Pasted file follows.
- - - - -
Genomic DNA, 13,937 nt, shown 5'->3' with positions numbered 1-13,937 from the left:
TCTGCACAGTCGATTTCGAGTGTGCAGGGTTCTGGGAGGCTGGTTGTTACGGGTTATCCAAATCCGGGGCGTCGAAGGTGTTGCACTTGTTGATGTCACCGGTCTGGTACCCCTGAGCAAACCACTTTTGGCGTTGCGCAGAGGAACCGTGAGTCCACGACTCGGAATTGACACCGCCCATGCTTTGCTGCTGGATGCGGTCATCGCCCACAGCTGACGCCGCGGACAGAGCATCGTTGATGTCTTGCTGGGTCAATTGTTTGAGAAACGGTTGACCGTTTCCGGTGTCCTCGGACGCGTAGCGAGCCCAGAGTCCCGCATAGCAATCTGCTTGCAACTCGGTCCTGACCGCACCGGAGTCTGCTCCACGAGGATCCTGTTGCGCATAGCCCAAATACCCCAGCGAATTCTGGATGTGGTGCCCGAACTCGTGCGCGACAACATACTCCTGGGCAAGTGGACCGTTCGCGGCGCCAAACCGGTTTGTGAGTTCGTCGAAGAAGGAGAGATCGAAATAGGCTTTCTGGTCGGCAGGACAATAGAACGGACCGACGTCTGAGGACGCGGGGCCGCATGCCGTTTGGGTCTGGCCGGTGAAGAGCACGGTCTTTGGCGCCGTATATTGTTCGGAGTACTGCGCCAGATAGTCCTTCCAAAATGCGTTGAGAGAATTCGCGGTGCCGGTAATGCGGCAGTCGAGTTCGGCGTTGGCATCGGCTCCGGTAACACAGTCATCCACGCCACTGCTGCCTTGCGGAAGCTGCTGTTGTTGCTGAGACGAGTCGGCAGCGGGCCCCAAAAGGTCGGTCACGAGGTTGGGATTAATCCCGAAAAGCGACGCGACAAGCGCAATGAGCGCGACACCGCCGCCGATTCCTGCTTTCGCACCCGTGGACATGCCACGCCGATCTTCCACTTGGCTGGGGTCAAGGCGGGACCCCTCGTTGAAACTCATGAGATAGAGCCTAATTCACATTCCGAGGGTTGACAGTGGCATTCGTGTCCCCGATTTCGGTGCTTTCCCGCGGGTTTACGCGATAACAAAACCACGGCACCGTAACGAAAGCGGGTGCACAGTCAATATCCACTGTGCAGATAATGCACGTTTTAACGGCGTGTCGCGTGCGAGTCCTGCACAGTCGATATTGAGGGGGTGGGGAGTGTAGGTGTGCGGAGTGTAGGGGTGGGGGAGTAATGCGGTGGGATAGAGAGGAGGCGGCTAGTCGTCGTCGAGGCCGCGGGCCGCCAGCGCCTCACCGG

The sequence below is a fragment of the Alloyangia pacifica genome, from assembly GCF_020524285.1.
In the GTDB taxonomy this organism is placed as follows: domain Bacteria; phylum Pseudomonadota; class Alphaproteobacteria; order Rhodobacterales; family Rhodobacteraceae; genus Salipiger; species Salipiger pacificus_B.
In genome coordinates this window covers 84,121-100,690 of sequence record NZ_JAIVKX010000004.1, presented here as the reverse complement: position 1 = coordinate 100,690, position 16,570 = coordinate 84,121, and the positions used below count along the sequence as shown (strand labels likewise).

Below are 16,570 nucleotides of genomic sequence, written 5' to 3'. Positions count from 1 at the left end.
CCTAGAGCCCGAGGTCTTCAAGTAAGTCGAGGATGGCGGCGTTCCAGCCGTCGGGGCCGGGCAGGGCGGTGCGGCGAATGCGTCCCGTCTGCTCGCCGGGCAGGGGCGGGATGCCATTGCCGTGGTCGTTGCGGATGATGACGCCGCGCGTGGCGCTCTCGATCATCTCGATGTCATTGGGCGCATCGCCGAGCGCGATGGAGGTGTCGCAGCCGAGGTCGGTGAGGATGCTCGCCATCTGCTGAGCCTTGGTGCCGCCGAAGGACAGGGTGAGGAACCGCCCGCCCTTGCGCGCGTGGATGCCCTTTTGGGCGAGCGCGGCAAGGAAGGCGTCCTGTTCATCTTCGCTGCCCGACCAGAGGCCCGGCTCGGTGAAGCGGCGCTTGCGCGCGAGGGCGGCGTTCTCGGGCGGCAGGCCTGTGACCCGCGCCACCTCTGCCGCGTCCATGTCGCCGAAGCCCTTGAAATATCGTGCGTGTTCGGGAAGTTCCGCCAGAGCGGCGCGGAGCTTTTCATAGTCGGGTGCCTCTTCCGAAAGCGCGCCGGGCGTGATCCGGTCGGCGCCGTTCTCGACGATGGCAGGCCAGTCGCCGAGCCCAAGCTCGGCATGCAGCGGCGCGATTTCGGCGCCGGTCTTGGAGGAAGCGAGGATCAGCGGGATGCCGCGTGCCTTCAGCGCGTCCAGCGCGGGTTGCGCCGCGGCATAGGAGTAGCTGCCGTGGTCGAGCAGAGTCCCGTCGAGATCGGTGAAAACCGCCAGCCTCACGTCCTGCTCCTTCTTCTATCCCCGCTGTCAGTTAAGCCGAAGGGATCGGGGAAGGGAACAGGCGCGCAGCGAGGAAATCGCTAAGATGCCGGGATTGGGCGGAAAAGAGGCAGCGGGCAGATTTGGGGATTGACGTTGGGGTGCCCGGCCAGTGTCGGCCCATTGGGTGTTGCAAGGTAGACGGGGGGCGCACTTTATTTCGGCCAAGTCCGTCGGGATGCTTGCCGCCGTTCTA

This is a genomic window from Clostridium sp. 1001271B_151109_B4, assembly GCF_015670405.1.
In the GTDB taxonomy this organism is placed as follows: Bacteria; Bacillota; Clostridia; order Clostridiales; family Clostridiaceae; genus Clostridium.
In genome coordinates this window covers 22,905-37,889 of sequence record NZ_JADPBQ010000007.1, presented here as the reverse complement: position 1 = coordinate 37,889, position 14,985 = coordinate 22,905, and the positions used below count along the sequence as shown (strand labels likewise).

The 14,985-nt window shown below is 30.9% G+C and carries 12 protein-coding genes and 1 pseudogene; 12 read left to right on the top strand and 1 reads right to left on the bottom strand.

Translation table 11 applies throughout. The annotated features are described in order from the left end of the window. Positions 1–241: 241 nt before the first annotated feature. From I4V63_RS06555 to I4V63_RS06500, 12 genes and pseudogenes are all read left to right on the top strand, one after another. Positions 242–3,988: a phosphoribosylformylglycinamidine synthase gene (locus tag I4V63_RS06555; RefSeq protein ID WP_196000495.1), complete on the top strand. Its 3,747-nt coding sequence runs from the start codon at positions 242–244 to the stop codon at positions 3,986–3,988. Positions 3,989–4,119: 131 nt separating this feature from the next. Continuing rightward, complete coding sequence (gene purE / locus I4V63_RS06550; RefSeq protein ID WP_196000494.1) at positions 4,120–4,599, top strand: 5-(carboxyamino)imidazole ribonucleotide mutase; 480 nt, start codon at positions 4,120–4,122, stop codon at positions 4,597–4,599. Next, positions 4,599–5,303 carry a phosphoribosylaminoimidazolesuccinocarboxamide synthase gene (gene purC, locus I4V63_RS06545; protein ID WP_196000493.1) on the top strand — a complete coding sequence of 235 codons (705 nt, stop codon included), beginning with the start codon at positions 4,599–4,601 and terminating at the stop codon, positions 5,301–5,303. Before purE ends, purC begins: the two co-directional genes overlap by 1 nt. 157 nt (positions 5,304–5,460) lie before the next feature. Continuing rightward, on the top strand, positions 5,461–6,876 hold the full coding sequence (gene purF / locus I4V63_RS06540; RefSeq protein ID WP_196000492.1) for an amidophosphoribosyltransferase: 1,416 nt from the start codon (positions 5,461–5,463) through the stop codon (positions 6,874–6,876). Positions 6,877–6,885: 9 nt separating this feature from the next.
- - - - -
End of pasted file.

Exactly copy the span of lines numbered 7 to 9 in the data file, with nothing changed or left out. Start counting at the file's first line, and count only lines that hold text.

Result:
CCTAGAGCCCGAGGTCTTCAAGTAAGTCGAGGATGGCGGCGTTCCAGCCGTCGGGGCCGGGCAGGGCGGTGCGGCGAATGCGTCCCGTCTGCTCGCCGGGCAGGGGCGGGATGCCATTGCCGTGGTCGTTGCGGATGATGACGCCGCGCGTGGCGCTCTCGATCATCTCGATGTCATTGGGCGCATCGCCGAGCGCGATGGAGGTGTCGCAGCCGAGGTCGGTGAGGATGCTCGCCATCTGCTGAGCCTTGGTGCCGCCGAAGGACAGGGTGAGGAACCGCCCGCCCTTGCGCGCGTGGATGCCCTTTTGGGCGAGCGCGGCAAGGAAGGCGTCCTGTTCATCTTCGCTGCCCGACCAGAGGCCCGGCTCGGTGAAGCGGCGCTTGCGCGCGAGGGCGGCGTTCTCGGGCGGCAGGCCTGTGACCCGCGCCACCTCTGCCGCGTCCATGTCGCCGAAGCCCTTGAAATATCGTGCGTGTTCGGGAAGTTCCGCCAGAGCGGCGCGGAGCTTTTCATAGTCGGGTGCCTCTTCCGAAAGCGCGCCGGGCGTGATCCGGTCGGCGCCGTTCTCGACGATGGCAGGCCAGTCGCCGAGCCCAAGCTCGGCATGCAGCGGCGCGATTTCGGCGCCGGTCTTGGAGGAAGCGAGGATCAGCGGGATGCCGCGTGCCTTCAGCGCGTCCAGCGCGGGTTGCGCCGCGGCATAGGAGTAGCTGCCGTGGTCGAGCAGAGTCCCGTCGAGATCGGTGAAAACCGCCAGCCTCACGTCCTGCTCCTTCTTCTATCCCCGCTGTCAGTTAAGCCGAAGGGATCGGGGAAGGGAACAGGCGCGCAGCGAGGAAATCGCTAAGATGCCGGGATTGGGCGGAAAAGAGGCAGCGGGCAGATTTGGGGATTGACGTTGGGGTGCCCGGCCAGTGTCGGCCCATTGGGTGTTGCAAGGTAGACGGGGGGCGCACTTTATTTCGGCCAAGTCCGTCGGGATGCTTGCCGCCGTTCTA

This is a genomic window from Clostridium sp. 1001271B_151109_B4, assembly GCF_015670405.1.
In the GTDB taxonomy this organism is placed as follows: Bacteria; Bacillota; Clostridia; order Clostridiales; family Clostridiaceae; genus Clostridium.